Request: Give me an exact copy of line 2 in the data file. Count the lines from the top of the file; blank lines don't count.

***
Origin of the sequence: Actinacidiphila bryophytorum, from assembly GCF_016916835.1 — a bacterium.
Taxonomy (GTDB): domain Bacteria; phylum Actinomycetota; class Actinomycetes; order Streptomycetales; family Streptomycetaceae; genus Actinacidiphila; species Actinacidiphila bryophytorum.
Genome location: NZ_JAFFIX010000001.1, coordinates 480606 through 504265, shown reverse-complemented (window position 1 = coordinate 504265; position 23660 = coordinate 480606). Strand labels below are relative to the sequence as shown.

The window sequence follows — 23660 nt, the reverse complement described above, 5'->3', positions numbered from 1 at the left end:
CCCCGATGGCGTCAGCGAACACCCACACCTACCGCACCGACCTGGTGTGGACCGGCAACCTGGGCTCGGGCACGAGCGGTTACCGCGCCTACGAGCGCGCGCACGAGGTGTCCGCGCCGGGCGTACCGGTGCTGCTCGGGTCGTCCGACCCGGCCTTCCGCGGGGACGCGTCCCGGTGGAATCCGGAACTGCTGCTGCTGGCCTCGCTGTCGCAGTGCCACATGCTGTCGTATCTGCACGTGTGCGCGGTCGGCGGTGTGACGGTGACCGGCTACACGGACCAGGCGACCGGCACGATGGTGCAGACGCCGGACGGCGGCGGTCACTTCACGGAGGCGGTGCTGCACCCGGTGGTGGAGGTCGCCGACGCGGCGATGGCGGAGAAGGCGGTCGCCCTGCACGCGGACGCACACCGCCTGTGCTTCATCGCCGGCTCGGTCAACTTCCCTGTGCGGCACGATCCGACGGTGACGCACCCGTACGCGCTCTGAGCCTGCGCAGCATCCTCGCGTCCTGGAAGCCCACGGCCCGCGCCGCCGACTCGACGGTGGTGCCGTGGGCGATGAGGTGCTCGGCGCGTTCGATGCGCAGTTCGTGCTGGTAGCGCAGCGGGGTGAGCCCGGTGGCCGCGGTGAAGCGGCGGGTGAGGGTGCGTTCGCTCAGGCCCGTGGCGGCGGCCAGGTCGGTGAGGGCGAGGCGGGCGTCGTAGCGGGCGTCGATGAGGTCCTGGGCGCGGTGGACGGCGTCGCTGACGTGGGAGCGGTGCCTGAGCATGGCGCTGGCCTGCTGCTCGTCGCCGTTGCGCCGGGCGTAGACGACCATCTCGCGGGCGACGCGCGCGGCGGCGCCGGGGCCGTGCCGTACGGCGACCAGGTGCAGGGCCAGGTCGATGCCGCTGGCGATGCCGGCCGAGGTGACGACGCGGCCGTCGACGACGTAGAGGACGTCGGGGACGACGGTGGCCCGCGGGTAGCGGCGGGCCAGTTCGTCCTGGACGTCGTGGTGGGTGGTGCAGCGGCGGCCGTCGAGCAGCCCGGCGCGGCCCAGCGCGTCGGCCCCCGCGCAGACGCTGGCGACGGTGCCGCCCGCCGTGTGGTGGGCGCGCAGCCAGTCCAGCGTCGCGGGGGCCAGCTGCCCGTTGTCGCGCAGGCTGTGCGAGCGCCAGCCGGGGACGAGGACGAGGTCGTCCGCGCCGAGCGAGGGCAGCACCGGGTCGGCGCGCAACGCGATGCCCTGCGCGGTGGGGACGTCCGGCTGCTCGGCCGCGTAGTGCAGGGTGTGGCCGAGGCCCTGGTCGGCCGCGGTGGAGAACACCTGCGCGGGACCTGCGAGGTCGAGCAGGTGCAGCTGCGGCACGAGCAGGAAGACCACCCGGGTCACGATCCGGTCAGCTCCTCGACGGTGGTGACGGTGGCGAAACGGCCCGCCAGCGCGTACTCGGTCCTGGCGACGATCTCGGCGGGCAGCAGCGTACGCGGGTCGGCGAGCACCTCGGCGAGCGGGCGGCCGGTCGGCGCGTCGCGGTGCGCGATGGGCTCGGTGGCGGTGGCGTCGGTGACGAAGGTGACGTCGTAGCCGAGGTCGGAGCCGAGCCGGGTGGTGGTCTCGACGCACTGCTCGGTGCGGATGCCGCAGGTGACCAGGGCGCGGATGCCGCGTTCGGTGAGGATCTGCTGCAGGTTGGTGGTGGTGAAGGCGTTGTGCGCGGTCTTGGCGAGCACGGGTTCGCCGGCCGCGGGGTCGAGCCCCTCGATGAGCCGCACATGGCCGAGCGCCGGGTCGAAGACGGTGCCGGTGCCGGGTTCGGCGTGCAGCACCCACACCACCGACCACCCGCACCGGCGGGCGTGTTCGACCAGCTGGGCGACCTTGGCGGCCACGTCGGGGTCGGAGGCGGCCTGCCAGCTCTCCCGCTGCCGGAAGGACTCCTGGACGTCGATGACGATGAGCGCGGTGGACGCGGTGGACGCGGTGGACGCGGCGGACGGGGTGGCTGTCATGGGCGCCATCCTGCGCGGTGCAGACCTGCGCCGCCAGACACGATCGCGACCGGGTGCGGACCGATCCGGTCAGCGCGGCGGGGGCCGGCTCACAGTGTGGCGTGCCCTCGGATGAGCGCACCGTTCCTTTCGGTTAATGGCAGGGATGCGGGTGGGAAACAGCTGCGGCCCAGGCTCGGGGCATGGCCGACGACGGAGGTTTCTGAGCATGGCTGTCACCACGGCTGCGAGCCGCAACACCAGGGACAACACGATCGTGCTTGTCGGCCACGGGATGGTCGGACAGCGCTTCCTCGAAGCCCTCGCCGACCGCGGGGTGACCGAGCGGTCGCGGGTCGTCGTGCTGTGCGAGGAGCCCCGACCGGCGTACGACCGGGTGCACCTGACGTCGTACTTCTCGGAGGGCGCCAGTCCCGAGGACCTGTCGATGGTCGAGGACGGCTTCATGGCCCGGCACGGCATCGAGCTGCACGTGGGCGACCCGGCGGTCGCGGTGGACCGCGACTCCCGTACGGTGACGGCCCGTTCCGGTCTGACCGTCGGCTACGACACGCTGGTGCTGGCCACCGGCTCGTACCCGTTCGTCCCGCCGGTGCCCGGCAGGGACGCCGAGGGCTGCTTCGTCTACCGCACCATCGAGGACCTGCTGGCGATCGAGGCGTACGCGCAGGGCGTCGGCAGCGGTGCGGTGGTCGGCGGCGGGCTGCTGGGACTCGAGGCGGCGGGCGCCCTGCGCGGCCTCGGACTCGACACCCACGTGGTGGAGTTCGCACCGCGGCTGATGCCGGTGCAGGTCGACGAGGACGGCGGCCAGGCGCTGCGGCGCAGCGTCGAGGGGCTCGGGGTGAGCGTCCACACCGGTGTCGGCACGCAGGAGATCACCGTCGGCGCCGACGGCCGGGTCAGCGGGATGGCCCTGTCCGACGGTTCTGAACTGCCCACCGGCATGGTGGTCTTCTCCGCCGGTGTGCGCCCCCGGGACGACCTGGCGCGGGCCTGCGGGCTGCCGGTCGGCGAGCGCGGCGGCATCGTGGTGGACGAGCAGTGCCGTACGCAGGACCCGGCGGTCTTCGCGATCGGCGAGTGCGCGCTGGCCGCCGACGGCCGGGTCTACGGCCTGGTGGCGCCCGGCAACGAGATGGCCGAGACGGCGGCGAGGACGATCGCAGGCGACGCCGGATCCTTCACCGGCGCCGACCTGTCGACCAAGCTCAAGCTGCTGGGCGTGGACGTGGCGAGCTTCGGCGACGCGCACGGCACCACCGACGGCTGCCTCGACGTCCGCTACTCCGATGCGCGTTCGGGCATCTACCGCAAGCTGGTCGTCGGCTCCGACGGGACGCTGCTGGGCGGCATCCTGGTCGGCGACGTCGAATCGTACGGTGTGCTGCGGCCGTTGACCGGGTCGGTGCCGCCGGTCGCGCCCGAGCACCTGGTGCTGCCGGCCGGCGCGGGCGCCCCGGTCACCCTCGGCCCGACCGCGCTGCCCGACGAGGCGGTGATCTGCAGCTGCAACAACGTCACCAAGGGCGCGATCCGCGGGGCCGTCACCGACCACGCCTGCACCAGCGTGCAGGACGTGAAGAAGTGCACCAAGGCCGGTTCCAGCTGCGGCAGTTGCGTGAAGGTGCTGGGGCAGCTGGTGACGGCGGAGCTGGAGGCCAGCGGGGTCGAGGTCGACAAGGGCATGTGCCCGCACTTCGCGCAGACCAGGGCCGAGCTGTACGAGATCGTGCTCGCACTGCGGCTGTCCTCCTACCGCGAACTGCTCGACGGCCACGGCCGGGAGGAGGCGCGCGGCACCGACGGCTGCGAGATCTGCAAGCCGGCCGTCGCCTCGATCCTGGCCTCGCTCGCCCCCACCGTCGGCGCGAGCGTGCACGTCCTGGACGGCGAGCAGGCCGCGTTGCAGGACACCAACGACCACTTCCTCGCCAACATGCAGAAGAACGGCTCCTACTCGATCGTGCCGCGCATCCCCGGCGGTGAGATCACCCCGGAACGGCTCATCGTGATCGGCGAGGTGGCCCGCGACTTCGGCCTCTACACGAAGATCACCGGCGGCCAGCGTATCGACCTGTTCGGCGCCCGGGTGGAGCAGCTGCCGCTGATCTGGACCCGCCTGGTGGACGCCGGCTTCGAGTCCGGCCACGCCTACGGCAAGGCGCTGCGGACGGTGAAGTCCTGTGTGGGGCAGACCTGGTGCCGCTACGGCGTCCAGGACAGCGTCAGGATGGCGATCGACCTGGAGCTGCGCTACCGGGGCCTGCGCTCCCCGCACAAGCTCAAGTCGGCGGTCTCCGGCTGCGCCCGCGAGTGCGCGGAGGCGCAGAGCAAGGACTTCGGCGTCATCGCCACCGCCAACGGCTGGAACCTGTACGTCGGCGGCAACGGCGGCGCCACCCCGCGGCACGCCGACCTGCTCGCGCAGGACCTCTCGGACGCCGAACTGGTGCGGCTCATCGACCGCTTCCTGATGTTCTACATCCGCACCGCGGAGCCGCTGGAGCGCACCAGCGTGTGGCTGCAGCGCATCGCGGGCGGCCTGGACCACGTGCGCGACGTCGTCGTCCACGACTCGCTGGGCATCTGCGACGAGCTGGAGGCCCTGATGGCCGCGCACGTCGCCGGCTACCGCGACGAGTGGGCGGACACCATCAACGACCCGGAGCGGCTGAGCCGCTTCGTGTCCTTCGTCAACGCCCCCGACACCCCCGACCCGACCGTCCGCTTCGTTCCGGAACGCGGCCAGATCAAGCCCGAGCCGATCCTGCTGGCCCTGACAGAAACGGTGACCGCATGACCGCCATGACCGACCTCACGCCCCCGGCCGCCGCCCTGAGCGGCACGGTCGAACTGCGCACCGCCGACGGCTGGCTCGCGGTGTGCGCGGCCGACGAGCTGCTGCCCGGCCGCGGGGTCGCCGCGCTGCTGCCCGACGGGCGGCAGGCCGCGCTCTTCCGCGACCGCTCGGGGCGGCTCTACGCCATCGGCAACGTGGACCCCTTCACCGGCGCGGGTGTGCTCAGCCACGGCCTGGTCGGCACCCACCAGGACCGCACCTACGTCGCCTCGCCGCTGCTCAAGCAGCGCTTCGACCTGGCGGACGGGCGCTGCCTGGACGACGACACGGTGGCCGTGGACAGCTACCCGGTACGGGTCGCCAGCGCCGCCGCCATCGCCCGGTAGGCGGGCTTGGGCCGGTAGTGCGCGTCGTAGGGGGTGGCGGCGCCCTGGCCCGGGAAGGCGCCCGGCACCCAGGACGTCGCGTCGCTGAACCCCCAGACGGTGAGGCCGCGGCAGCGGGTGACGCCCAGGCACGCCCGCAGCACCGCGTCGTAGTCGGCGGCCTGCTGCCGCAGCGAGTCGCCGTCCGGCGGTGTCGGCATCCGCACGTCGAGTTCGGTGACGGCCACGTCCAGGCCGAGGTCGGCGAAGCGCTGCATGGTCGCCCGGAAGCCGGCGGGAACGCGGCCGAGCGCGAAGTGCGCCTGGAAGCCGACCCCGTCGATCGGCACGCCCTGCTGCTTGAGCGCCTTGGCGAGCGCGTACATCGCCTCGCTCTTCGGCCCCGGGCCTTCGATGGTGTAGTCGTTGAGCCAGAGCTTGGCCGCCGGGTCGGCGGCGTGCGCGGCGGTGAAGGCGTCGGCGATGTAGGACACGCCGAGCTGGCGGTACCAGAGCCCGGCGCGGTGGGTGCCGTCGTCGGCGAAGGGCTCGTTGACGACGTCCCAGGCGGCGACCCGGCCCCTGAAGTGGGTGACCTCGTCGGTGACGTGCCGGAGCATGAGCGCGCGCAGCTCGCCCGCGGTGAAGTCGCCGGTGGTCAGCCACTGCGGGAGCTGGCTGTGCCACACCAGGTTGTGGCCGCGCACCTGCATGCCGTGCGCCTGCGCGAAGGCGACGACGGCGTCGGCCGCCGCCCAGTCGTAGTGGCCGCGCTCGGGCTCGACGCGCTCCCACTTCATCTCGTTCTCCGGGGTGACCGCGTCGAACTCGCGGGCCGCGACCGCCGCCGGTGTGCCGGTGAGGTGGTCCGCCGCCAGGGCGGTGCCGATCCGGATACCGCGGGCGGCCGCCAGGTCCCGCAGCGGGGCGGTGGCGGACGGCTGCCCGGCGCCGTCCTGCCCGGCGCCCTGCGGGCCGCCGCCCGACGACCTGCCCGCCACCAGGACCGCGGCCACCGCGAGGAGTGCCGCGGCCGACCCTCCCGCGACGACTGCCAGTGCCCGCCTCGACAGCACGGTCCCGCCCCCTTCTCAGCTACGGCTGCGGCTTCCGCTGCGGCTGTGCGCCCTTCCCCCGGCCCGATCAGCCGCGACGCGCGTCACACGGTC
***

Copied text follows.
Taxonomy (GTDB): domain Bacteria; phylum Actinomycetota; class Actinomycetes; order Streptomycetales; family Streptomycetaceae; genus Actinacidiphila; species Actinacidiphila bryophytorum.